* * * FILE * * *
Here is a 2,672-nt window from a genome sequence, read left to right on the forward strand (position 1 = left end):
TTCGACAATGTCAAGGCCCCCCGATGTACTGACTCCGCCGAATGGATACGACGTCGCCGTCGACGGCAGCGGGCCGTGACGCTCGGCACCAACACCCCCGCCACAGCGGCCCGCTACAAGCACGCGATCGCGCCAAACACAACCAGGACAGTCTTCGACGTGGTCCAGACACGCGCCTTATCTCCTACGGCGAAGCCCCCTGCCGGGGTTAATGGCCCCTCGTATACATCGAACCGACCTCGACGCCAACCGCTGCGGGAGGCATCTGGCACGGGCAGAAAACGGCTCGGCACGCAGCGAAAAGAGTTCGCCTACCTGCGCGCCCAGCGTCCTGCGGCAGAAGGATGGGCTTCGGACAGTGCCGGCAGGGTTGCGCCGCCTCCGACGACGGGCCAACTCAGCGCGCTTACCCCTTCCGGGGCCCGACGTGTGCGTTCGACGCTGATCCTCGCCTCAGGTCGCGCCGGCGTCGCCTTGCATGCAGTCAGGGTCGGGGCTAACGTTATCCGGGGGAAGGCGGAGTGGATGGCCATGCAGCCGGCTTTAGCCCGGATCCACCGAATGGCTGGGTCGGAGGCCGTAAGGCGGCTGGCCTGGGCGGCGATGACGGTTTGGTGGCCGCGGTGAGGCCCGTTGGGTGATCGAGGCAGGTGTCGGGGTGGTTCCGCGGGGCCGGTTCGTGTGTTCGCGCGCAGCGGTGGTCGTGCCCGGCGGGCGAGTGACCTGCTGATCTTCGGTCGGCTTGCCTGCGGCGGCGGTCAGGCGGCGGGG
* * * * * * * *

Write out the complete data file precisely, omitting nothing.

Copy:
Here is a 2,672-nt window from a genome sequence, read left to right on the forward strand (position 1 = left end):
TTCGACAATGTCAAGGCCCCCCGATGTACTGACTCCGCCGAATGGATACGACGTCGCCGTCGACGGCAGCGGGCCGTGACGCTCGGCACCAACACCCCCGCCACAGCGGCCCGCTACAAGCACGCGATCGCGCCAAACACAACCAGGACAGTCTTCGACGTGGTCCAGACACGCGCCTTATCTCCTACGGCGAAGCCCCCTGCCGGGGTTAATGGCCCCTCGTATACATCGAACCGACCTCGACGCCAACCGCTGCGGGAGGCATCTGGCACGGGCAGAAAACGGCTCGGCACGCAGCGAAAAGAGTTCGCCTACCTGCGCGCCCAGCGTCCTGCGGCAGAAGGATGGGCTTCGGACAGTGCCGGCAGGGTTGCGCCGCCTCCGACGACGGGCCAACTCAGCGCGCTTACCCCTTCCGGGGCCCGACGTGTGCGTTCGACGCTGATCCTCGCCTCAGGTCGCGCCGGCGTCGCCTTGCATGCAGTCAGGGTCGGGGCTAACGTTATCCGGGGGAAGGCGGAGTGGATGGCCATGCAGCCGGCTTTAGCCCGGATCCACCGAATGGCTGGGTCGGAGGCCGTAAGGCGGCTGGCCTGGGCGGCGATGACGGTTTGGTGGCCGCGGTGAGGCCCGTTGGGTGATCGAGGCAGGTGTCGGGGTGGTTCCGCGGGGCCGGTTCGTGTGTTCGCGCGCAGCGGTGGTCGTGCCCGGCGGGCGAGTGACCTGCTGATCTTCGGTCGGCTTGCCTGCGGCGGCGGTCAGGCGGCGGGG